The spoils of history
Panoramic view of Teotihuacan. Credit: Rene Trohs

The spoils of history

February 23, 2023 David Slack

There is a well-understood narrative for the history of humanity. It describes how we made our way from the Stone Age to Instagram and all of those small miracles we take for granted: the computer in our pocket, the satellites we put in space, the digital clocks on our appliances that blink ‘00:00’, waiting for us to demonstrate that we are altogether smarter than the cavemen we left behind.


It lays out our steady ascent from hunter-gatherers to settled farmers, surplus food production fuelling population growth and leading on to the creation of cities, and all of that making possible the kingdoms, empires and civilisation. Then onwards to science, capitalism, the Industrial Revolution and the modern bureaucratic state. But what if archaeologists were to unearth a whole lot more in the ruins of lost cities and civilisations? What if expert study of this evidence suggested this version of settled history is mistaken and far from the whole picture?


This is what I learned last summer holidays from The Dawn of Everything: A New History of Humanity by David Graeber and David Wengrow, a book I have been quoting to people all year. “You must read it,” I tell them, “It’s astonishing”. It might seem indisputable that the way we moved forward was the one that served humanity best. But is it possible we took some wrong turns along the road to paradise and ended up here instead? The authors take stock of where we’ve landed and declare this world of ours to be – notwithstanding our immense accomplishments – one of “war, greed, exploitation and systematic indifference to others’ suffering”.


Graeber and Wengrow offer some fascinating instances of turns taken by other societies, which found ways of living that were a happier proposition for all. This is not crank science or swivel-eyed conspiracy stuff – it’s authoritative scholarship drawing on a wealth of recent archaeological discoveries. In particular, they write of the especially striking ancient Mexican city known as Teotihuacan, as large and as magnificent as Rome. “Many citizens enjoyed a standard of living that is rarely achieved across such a wide sector of urban society in any period of urban history, including our own,” they tell us. And the citizens protected that. At one point, they found themselves sliding towards authoritarianism and recoiled in horror. They abruptly changed course and abandoned monument-building and human sacrifice in favour of construction of high-quality public housing.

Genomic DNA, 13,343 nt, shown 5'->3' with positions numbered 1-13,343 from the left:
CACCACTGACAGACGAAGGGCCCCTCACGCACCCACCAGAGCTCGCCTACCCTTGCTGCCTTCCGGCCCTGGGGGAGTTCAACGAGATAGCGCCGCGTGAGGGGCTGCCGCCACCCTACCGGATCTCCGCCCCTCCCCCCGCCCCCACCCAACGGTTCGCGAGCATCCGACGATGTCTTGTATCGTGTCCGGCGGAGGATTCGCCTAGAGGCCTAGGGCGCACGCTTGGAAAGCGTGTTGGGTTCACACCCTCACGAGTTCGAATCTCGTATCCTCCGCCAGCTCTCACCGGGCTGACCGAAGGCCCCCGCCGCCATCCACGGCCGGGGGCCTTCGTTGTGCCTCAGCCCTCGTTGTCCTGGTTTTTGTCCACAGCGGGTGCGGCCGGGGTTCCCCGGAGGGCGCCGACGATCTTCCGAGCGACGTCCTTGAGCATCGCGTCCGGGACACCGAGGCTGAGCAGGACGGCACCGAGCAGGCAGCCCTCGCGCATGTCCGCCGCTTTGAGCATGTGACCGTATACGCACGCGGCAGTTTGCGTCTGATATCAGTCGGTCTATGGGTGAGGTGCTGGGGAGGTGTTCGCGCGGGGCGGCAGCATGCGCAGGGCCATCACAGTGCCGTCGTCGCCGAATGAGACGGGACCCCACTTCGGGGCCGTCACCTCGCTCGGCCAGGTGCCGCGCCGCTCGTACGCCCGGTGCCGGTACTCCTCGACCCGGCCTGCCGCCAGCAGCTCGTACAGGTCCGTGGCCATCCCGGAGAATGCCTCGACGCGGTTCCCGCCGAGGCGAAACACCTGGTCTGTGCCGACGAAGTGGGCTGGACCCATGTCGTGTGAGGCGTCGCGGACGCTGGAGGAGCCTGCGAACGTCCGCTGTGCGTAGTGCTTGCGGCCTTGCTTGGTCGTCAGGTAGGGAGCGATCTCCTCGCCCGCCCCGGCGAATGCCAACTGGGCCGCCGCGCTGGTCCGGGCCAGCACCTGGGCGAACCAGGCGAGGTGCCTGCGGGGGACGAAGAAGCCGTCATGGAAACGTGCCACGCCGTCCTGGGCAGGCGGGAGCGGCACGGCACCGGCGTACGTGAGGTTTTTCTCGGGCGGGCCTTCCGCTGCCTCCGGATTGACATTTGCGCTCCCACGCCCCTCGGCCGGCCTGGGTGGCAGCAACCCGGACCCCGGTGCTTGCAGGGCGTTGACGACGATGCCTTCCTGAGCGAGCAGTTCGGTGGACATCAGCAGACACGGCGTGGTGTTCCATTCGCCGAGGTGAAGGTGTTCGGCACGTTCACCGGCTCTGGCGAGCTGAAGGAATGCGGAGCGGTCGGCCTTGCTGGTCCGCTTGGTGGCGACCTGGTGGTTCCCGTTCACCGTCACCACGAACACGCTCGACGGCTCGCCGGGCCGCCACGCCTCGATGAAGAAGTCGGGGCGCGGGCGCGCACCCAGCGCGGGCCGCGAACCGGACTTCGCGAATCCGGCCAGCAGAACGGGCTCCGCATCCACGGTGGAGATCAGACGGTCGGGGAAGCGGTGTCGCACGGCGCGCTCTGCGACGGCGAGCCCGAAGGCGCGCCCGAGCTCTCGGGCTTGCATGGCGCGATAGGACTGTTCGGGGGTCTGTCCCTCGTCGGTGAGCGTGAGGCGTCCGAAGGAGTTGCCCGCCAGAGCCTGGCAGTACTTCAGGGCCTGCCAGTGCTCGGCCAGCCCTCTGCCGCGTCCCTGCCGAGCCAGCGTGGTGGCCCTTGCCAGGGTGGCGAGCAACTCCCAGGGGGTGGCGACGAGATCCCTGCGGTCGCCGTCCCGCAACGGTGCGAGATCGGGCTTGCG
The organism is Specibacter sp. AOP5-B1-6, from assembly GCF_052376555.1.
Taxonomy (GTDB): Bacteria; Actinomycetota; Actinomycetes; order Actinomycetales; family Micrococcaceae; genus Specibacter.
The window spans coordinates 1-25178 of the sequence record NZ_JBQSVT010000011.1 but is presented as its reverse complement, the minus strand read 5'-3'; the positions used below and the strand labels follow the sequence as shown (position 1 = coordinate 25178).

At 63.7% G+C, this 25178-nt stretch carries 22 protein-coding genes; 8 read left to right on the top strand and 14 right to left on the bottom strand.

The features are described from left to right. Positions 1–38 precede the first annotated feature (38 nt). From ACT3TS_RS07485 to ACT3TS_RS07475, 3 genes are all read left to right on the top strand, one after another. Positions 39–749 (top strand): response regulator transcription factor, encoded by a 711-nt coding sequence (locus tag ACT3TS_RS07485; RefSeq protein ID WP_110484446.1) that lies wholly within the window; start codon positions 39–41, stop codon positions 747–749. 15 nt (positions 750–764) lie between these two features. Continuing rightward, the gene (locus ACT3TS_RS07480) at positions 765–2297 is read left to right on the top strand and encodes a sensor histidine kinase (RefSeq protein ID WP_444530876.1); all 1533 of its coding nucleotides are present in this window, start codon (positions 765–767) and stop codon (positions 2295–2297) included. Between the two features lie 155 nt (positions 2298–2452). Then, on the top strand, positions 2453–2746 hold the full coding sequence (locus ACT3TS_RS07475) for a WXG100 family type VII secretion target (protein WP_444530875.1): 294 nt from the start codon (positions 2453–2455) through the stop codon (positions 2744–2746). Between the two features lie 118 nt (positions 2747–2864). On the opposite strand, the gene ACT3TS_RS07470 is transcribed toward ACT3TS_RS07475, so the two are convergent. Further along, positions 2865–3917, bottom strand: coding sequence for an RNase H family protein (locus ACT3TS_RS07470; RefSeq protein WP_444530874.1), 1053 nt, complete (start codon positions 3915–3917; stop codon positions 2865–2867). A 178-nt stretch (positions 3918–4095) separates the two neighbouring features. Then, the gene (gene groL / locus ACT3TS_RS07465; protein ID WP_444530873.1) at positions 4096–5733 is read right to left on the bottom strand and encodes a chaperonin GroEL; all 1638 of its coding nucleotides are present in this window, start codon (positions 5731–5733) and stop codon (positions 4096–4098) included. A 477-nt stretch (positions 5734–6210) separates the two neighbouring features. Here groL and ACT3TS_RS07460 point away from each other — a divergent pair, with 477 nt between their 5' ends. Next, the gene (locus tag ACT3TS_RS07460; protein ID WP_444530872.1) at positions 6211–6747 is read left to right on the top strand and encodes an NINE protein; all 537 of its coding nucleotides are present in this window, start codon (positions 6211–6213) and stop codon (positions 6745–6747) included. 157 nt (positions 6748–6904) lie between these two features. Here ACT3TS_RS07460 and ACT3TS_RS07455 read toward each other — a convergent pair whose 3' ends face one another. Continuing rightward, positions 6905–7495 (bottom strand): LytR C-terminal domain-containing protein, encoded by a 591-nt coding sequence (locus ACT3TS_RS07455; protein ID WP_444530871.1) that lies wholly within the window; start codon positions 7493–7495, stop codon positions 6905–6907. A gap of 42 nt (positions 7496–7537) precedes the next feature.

We might well say, “Very good, but where are they today, eh?” And that would be a fair question. But to the victor can go the spoiling of history.


We regard these last 5,000 years as a story of the ebb and flow of kingdoms and empires, but this fresh history describes those kingdoms and empires as “exceptional islands of political hierarchy.” What was far more prevalent, they say, were people living in ways that avoided being tied up in such fixed systems of authority.


What we know about the past 30,000 years, in other words, is just a fraction of the story. And in other parts of that picture lie clues suggesting how we might find better ways for us all to live together – some way to achieve our undeniable technological and scientific prowess and match it with something more compassionate than all that war, greed and exploitation.


I’ve written before about Graeber’s ideas, in particular what he saw as our limited conception of what it means to be free. He contended that we were so blinkered by the ways of the modern working world, we didn’t see that, in effect, most of us were slaves to the system. That thinking is played out here too, and it’s fascinating and tantalising to contemplate the ways in which you might recast things, try to make life better, happier, kinder for everyone.


How might you manage to move us from here to that kind of ‘there’, though? How might you bring about social and political and economic reorganisation on the kind of scale this suggests? How might you even get anything like agreement among us all about such a thing when we’re altogether better at building missiles and maximising shareholder value?


All the same, I’m going to keep on waving this book at everyone and urging them to read it. It’s astonishing.



David Slack is an Auckland-based author, radio and TV commentator and speechwriter.